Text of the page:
Zero-Volt and Long Life Chemistry Enhancements to Rechargeable Batteries for Medical Devices
Lithium ion cells generally experience significant capacity reduction following a very deep discharge as the internal components dissolve. As the cell is discharged below the normally imposed cut off voltage, dissolution occurs at the solid electrolyte interface (SEI) and of the copper negative electrode substrate. As a result batteries are never designed to be completely discharged.
However, Quallion’s patented Zero-Volt technology enables a lithium ion battery to be completely discharged to an inert state, stored in this condition for an extended period, and then recharged without any permanent damage to the battery or reduction in capacity or performance.
Implementing the Zero-Volt technology does not have a negative impact on cell performance; Zero –Volt achieves comparable results for capacity and cycle life with conventional lithium ion designs. The current implementation of Zero-Volt does impose a limitation on charge and discharge rates, but current work is stretching this performance limitation to continuous rates of 5C.
Quallion has implemented this technology in thousands of lithium ion cells for medical implant and satellite applications. In medical devices, deep battery discharges occur due to patient non-compliance with charging protocols, and they lead to surgery to replace damaged batteries. In space, when a satellite loses the proper attitude orientation towards the sun, the solar panels fail to recharge the battery, and a deep discharge can occur rendering the spacecraft less effective.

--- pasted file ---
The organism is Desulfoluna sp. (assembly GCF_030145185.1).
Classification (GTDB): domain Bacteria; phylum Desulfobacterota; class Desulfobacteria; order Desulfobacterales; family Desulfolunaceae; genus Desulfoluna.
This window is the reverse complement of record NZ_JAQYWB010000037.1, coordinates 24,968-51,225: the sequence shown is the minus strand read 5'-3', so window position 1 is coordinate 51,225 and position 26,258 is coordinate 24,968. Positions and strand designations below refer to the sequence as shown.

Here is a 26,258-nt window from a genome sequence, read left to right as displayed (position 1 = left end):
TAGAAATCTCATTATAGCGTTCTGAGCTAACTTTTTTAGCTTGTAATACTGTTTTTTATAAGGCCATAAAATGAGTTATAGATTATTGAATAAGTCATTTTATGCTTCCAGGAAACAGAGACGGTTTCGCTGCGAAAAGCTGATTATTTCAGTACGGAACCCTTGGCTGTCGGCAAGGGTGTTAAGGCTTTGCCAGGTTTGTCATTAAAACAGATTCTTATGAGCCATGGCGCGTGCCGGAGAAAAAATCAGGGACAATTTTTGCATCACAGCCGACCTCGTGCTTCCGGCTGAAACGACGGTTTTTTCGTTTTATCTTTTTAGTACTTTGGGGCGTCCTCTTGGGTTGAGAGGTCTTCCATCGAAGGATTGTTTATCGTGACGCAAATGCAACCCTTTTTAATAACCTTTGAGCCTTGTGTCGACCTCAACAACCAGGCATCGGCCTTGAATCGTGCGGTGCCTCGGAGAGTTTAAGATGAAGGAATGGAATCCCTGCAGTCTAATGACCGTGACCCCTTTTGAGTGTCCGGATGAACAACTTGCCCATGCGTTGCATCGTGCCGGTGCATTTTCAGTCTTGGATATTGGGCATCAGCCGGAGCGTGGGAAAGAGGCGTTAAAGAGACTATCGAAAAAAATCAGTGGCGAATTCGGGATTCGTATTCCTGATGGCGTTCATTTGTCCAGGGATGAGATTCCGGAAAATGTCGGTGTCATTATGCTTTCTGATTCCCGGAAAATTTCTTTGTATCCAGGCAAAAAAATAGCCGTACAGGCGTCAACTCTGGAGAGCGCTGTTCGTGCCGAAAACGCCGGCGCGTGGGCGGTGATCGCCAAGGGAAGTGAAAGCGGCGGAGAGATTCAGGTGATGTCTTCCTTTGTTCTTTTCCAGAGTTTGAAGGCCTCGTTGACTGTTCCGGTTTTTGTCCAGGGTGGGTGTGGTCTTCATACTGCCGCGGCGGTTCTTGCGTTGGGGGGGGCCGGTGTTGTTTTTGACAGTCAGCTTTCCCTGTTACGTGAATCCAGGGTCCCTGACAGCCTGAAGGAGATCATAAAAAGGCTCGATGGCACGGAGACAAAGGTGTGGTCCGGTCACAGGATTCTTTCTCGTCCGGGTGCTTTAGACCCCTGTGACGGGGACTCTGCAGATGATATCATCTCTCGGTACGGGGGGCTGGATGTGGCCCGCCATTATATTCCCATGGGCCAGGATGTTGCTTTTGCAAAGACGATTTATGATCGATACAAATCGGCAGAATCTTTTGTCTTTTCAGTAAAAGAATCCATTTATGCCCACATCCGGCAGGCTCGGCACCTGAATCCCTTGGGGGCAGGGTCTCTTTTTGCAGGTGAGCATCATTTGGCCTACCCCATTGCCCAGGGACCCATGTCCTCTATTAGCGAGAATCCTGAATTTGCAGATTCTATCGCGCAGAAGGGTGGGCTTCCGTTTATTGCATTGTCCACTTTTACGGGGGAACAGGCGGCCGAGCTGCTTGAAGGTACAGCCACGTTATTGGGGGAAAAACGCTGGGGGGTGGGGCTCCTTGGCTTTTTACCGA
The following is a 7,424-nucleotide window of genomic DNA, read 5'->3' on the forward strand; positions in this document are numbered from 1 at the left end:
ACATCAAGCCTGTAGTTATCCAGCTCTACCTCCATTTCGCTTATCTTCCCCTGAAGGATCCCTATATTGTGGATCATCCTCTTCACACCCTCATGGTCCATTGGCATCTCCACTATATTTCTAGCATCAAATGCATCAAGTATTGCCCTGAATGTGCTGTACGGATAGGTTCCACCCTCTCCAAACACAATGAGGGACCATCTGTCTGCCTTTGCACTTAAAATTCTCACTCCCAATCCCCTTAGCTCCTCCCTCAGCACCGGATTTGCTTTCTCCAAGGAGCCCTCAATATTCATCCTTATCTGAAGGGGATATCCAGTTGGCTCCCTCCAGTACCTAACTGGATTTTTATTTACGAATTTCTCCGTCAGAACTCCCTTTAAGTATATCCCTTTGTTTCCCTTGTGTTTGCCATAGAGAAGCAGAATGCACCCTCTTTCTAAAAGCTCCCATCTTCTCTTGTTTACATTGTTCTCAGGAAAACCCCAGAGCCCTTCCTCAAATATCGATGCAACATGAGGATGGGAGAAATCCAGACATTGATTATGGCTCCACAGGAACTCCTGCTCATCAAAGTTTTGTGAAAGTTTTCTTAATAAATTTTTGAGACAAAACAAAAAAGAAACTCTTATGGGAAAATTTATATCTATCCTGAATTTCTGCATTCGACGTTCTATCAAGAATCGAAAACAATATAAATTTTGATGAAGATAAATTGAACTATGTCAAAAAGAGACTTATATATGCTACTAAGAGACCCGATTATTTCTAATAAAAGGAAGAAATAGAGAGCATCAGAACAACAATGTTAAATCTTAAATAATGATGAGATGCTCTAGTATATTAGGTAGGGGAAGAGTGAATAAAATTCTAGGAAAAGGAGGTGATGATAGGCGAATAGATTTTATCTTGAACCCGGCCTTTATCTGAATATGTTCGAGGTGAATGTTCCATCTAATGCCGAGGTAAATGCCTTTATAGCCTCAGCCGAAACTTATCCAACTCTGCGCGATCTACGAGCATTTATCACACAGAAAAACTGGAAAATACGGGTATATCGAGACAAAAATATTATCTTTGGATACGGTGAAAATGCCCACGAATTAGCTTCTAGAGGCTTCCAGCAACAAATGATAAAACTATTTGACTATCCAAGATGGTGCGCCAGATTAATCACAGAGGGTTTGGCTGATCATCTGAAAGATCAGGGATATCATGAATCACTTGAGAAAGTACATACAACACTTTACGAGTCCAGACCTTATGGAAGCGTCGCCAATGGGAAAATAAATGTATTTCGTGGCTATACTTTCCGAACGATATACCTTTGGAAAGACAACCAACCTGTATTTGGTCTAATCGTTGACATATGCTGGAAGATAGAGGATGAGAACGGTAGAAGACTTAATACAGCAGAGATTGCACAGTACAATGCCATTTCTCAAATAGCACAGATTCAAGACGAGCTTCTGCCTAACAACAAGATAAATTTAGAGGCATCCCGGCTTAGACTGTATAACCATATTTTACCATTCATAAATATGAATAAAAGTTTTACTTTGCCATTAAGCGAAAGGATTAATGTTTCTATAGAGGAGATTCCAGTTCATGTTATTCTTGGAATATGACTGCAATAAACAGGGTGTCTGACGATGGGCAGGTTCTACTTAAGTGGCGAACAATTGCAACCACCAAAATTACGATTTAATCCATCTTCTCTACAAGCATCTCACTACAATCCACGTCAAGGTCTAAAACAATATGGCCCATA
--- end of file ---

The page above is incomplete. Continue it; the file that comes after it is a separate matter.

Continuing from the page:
Quallion’s long life chemistry also represents a significant improvement over the state of the art. Quallion’s technology overcomes traditional calendar fade effects and enables lithium ion cells to retain their capacity over long time periods. After 10 years of storage at an elevated temperature simulating conditions inside the human body, Quallion’s lithium ion cells showed minimal degradation in terms of calendar fade and self- discharge.
Calendar fade and self-discharge are unavoidable processes in a lithium ion cell that occur as the cell’s anode and cathode materials degrade over time. These processes are exacerbated by elevated temperatures, such as the condition inside the human body, and by a high state of charge, as found in a fully charged cell.
“Calendar fade” describes the permanent reduction in a cell’s storage capacity over time. “Self discharge” describes the reversible loss of stored energy over time, which can be recovered on a subsequent charge cycle.
Test results are based on testing that began in 2003 with 15 fully charged lithium ion cells placed in storage at a controlled temperature of 37OC. Quallion performed testing on 6 of the cells after 4 years and tested another 2 cells after 10 years in storage. The remaining 7 cells will stay in controlled storage for testing in future years.
Additionally, Quallion’s lithium ion chemistry has demonstrated the ability to retain >80% of its original capacity following 2,000 charge-discharge cycles. The chart below shows the performance of a cell cycled at 100% depth of discharge at an elevated temperature of
These long life data support the potential for a claim of a 20+ year battery life in an implantable medical device. Such a long life would reduce the need for surgeries to replace batteries, and reduce the costs and suffering associated with hospitalization, recovery, and complications related to surgery.